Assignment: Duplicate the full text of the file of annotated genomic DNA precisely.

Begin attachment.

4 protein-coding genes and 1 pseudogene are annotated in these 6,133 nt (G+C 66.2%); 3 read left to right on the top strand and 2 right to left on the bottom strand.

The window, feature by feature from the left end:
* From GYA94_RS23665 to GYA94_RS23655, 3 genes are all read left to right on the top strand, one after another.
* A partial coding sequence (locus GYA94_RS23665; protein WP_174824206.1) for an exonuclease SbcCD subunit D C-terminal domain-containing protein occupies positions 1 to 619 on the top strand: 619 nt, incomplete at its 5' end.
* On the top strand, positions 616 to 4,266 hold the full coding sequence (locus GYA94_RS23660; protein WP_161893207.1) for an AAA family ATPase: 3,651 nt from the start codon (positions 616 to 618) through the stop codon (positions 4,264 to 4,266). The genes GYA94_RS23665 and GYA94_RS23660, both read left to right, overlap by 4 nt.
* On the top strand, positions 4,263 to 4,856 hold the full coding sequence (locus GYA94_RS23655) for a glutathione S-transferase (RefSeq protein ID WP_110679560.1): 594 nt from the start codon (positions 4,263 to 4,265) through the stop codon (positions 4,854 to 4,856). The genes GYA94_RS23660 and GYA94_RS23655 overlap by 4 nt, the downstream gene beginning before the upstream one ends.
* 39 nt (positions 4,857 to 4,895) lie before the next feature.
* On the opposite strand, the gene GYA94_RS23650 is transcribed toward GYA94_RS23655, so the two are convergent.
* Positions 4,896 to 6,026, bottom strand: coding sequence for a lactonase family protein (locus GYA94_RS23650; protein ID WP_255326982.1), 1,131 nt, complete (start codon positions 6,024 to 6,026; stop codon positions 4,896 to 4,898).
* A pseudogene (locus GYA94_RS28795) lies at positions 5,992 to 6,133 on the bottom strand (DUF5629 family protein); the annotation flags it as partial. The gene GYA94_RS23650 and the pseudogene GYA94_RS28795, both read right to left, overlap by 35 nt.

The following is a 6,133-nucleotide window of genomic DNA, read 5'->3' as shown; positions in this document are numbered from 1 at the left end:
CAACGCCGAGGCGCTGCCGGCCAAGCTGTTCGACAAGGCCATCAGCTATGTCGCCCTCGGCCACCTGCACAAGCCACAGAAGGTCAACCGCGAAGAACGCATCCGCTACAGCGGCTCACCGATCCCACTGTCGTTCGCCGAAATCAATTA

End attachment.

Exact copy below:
4 protein-coding genes and 1 pseudogene are annotated in these 6,133 nt (G+C 66.2%); 3 read left to right on the top strand and 2 right to left on the bottom strand.

The window, feature by feature from the left end:
* From GYA94_RS23665 to GYA94_RS23655, 3 genes are all read left to right on the top strand, one after another.
* A partial coding sequence (locus GYA94_RS23665; protein WP_174824206.1) for an exonuclease SbcCD subunit D C-terminal domain-containing protein occupies positions 1 to 619 on the top strand: 619 nt, incomplete at its 5' end.
* On the top strand, positions 616 to 4,266 hold the full coding sequence (locus GYA94_RS23660; protein WP_161893207.1) for an AAA family ATPase: 3,651 nt from the start codon (positions 616 to 618) through the stop codon (positions 4,264 to 4,266). The genes GYA94_RS23665 and GYA94_RS23660, both read left to right, overlap by 4 nt.
* On the top strand, positions 4,263 to 4,856 hold the full coding sequence (locus GYA94_RS23655) for a glutathione S-transferase (RefSeq protein ID WP_110679560.1): 594 nt from the start codon (positions 4,263 to 4,265) through the stop codon (positions 4,854 to 4,856). The genes GYA94_RS23660 and GYA94_RS23655 overlap by 4 nt, the downstream gene beginning before the upstream one ends.
* 39 nt (positions 4,857 to 4,895) lie before the next feature.
* On the opposite strand, the gene GYA94_RS23650 is transcribed toward GYA94_RS23655, so the two are convergent.
* Positions 4,896 to 6,026, bottom strand: coding sequence for a lactonase family protein (locus GYA94_RS23650; protein ID WP_255326982.1), 1,131 nt, complete (start codon positions 6,024 to 6,026; stop codon positions 4,896 to 4,898).
* A pseudogene (locus GYA94_RS28795) lies at positions 5,992 to 6,133 on the bottom strand (DUF5629 family protein); the annotation flags it as partial. The gene GYA94_RS23650 and the pseudogene GYA94_RS28795, both read right to left, overlap by 35 nt.

The following is a 6,133-nucleotide window of genomic DNA, read 5'->3' as shown; positions in this document are numbered from 1 at the left end:
CAACGCCGAGGCGCTGCCGGCCAAGCTGTTCGACAAGGCCATCAGCTATGTCGCCCTCGGCCACCTGCACAAGCCACAGAAGGTCAACCGCGAAGAACGCATCCGCTACAGCGGCTCACCGATCCCACTGTCGTTCGCCGAAATCAATTA